Stewart-Warner 301-A shortwave converter restorationStewart-Warner 301-A shortwave converter restoration
Having restored a 738 Silver Marshall Short Wave Converter from ground up, and after enjoying shortwave listening with it, I decided to venture into the world of the shortwave converters.Some time, in October of 2007, I bought a Stewart-Warner 301-A shortwave converter that looked like the perfect subject for restoration. The converter looked like shown in photos: (Click images to... read more >>

Restoration of the Stewart-Warner R-113 Shortwave ConverterRestoration of the Stewart-Warner R-113 Shortwave Converter
Between 1931 and 1934 Stewart-Warner made at least four models of shortwave converters. All of which had the same basic design. The most important differences were:   a) The kind of tubes used.   b)The way the filaments were fed.   c) The kind of band switch used. The band switch used by the R-113 is by far superior to the one used by the 301-A, and... read more >>

KA-116 Short Wave Converter ReplicaKA-116 Short Wave Converter Replica
IntroductionIn late October 2009, while visiting short wave converter, I came across the description of the KA-116, russian made, short wave converter. The design of this converter intrigued me, and at the same time it remainded me of a USA made converter called "The Sumariner", which diagram and photo were published in the October 1931 issue of "Radio News". I... read more >>

Stewart-Warner 345 radio restorationStewart-Warner 345 radio restoration
Stewart Warner model 345 battery operated receiver, circa 1926. It would have been one of the later battery operated radios as most makers began producting AC radios in the late 1920's.The Stewart-Warner 345 is a TRF receiver using six 01-A tubes. The first stage is an untuned (aperiodic) RF Stage, coupling the antenna to the radio. The second and third... read more >>

Restoration of the Dresner SW converterRestoration of the Dresner SW converter
IntroductionI bought the Dresner SW Converter sometime in 2006 from an ebay seller. As the bidding process was going on I did some research, and found that the so called Dresner SW Converter was not a frequency converter. Instead it was a one tube SW Regenerative Radio Detector. This motivated me to buy it, and I bought it for a... read more >>

Restoration of the Breting 40 ReceiverRestoration of the Breting 40 Receiver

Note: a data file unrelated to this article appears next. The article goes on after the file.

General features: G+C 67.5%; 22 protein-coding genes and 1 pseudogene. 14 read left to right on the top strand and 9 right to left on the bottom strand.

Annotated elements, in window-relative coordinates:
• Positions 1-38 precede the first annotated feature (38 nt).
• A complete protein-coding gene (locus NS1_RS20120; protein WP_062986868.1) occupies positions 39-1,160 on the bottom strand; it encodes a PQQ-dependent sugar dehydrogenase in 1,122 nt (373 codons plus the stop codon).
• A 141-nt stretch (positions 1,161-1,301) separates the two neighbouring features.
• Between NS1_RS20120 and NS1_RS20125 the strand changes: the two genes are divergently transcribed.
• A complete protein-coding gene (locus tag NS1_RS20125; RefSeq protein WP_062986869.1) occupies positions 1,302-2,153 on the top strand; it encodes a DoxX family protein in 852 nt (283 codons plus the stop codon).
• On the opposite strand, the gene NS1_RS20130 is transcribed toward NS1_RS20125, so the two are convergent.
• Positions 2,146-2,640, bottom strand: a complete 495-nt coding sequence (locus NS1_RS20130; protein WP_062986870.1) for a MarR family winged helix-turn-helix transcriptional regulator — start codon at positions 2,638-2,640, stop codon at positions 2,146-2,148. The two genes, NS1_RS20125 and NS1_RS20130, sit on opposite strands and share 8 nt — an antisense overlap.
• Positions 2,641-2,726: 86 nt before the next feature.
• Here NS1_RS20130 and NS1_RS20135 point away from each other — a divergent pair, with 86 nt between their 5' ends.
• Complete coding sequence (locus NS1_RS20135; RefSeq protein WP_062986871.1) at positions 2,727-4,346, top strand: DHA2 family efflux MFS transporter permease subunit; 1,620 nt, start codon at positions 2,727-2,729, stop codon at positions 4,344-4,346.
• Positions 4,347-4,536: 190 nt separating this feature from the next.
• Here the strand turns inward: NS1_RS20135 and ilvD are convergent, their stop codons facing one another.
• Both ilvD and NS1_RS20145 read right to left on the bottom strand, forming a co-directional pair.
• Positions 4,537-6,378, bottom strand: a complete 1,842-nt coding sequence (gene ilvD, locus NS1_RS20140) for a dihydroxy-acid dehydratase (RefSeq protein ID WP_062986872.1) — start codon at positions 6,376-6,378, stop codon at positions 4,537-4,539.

IntroductionThis interesting receiver was bought by a friend of mine, and while tracing its where about, it turned out to belong to a ham radio pioneer Eng. Miguel Angel Sol, YS1MS. In view of this I put a lot of time, effort and work to repair this radio to honor YS1MS and to provide my friend Mr. Salvador Galdamez, and... read more >>

RCA Q36 ReceiverRCA Q36 Receiver
IntroductionThis radio was a gift, given to me by my friend Dr. Fernando A. Melgar several years ago. When I received the radio it presented distorted audio, the magic eye did not work, but its shortwave reception was very good.Year: 1947/1948Type: Broadcast Receiver Valves/Tubes 11: 6SG7 6SA7 6SA7 6SK7 6U5 or 6G5 6SQ7 6R7 6SK7 6F6G 6F6G 5U4G Principle Superhet... read more >>

Restoration Of the Standardyne 1928 AC Model ReceiverRestoration Of the Standardyne 1928 AC Model Receiver
IntroductionIt seems to me that my model is an earlier version of the Model AC-29. My model comes with a complete diagram, but it does not show the values for the resistors and condensers of its power supply. There is also a difference in the volume control circuit. Otherwise it is almost identical to the Standardyne AC-29 model.The outstanding feature... read more >>

Babcock Preselector model P2A DXBabcock Preselector model P2A DX'er overview
Babcock P2A Preselector, Van Nuys, California, USA. Date: early 50s This preselector was given to me by my Mentor Dr. Manuel Cader in 1963. It has been in operation since 1963 until present times. I found no information on this preselector, so I want to share what I... read more >>